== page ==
• Use an electronic Insulin pen caps with time display and/or automatic app upload such as Timesulin, Clipsulin, and the even more advanced, Insulclock in Europe

  • Switch to a reusable SmartPen that records insulin doses and uploads data to an app automatically, such as InPen, NovoPen 6 & NovoPen Echo Plus (just released this quarter) and Pendiq & Esysta internationally

  • Use an insulin pump that shows your existing active insulin to confirm if a dose has been given

In the wise words of the survey respondents:

“When one person draws up {a dose}, another person always verifies. Dosage type and amount is checked. We have caught several mistakes this way - giving 3 instead of 2, etc. Having another person verify the dose allows us to fix mistakes before they happen. Using Sugarmate also helps us make sure we don’t double dose.”

“We need two shots of basal a day, so we keep two syringes in refrigerator per day, along with the basal insulin and use these only for basal dosing. if the syringe is missing, basal is given.”

“My Novorapid lives in a small, soft, red and white striped toiletry bag which I take everywhere with me (the red bag also contains spare needles, glucometer, lancet, strips and tube of glucose tablets). The red stands out on the kitchen bench when I am at home. It also helps my family find it, if needed. The basal pen stays in the black case that it came with, on my bedside cupboard. It stays at home unless I am out for dinner or away. I generally take it in the bedroom.”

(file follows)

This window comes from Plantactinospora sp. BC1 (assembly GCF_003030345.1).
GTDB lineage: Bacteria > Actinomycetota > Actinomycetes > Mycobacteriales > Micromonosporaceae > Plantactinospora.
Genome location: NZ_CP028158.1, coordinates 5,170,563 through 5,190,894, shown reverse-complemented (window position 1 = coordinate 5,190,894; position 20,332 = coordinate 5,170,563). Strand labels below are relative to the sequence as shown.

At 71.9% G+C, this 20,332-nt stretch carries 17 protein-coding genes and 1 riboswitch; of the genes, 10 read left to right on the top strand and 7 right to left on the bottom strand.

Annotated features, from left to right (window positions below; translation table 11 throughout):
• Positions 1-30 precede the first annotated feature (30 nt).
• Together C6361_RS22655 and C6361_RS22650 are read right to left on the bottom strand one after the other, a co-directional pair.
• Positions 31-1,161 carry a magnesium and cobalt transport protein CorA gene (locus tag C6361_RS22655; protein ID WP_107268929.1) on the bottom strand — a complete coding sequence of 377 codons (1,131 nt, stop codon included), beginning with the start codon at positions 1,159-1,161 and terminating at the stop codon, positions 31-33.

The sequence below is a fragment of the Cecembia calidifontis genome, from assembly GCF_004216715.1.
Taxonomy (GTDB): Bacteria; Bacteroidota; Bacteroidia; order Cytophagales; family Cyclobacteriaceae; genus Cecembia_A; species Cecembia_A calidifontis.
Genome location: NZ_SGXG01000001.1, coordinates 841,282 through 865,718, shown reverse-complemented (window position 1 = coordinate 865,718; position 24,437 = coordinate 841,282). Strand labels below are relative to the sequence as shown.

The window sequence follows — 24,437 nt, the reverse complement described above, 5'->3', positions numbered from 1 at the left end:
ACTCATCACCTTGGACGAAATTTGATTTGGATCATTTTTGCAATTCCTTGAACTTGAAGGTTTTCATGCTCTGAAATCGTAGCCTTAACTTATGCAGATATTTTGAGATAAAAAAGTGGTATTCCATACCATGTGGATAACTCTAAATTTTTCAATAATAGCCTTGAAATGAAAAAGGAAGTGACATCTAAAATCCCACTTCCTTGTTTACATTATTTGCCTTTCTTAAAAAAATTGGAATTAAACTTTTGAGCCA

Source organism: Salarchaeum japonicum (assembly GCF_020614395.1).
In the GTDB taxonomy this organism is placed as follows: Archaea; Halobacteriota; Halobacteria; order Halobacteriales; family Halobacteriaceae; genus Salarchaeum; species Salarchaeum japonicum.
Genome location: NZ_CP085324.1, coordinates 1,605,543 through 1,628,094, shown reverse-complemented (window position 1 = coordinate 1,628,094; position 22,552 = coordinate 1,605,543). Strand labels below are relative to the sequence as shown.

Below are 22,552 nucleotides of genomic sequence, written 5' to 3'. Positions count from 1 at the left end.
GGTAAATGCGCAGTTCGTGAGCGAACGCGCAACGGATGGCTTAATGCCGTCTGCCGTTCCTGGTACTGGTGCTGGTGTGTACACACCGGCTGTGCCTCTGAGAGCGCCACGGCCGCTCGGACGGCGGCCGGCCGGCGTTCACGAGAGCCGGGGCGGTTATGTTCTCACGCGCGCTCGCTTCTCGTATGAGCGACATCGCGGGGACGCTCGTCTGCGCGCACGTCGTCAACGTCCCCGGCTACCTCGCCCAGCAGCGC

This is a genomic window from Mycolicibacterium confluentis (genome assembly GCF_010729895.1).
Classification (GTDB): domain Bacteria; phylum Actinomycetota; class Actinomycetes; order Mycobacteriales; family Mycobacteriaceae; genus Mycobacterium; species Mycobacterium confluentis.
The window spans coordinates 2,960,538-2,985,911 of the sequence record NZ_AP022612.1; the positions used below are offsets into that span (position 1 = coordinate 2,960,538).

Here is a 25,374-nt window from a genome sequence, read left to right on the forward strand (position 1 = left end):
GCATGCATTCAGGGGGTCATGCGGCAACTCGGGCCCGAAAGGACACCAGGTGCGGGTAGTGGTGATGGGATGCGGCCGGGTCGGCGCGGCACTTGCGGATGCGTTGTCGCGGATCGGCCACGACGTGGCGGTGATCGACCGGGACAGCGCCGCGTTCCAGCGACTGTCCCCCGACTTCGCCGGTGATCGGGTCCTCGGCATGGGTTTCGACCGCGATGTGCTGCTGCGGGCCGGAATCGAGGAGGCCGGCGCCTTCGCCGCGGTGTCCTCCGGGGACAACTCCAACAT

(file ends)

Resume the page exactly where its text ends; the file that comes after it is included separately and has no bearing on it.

“Needle count: For my bolus pen I put 2 new pen needles inside the case each day and discard them together in the evening. This means I just leave the morning needle in the case after that dose (put little white cap on needle) alongside the unused one. I find this works brilliantly. If at any time I am unsure if I took my bonus dose I can just have a quick look at the needles to find the answer.”

“I have to keep myself organized and dose in my bedroom with no disruptions. I don't permit anyone to interfere with the 5 mins I need to test, inject, and log so I don't forget. I also set alarms to test every 3 hrs. Different ring tones are for testing & injections or just testing.”

“One strict rule I follow is when injecting insulin I don’t talk to anyone. If I am in a conversation, I stop talking, double check the pen, double check the number of units, inject, and then continue with the conversation.”

For our own safety and the safety of those we love, We MUST talk about these common insulin mistakes and employ techniques to prevent them from happening in the future.

Several studies have been done regarding the prevalence of insulin errors, but they are inaccessible to the public because they are paid access only: (paywall) (paywall)

The following study can be accessed if you first add the Chrome extension Unpaywall (free and legal. Click the link for more info.)

Have you experienced an insulin mistake such as the ones listed above? Please share your story in the comments below. It's only through talking about this issue that we raise awareness. Thank you.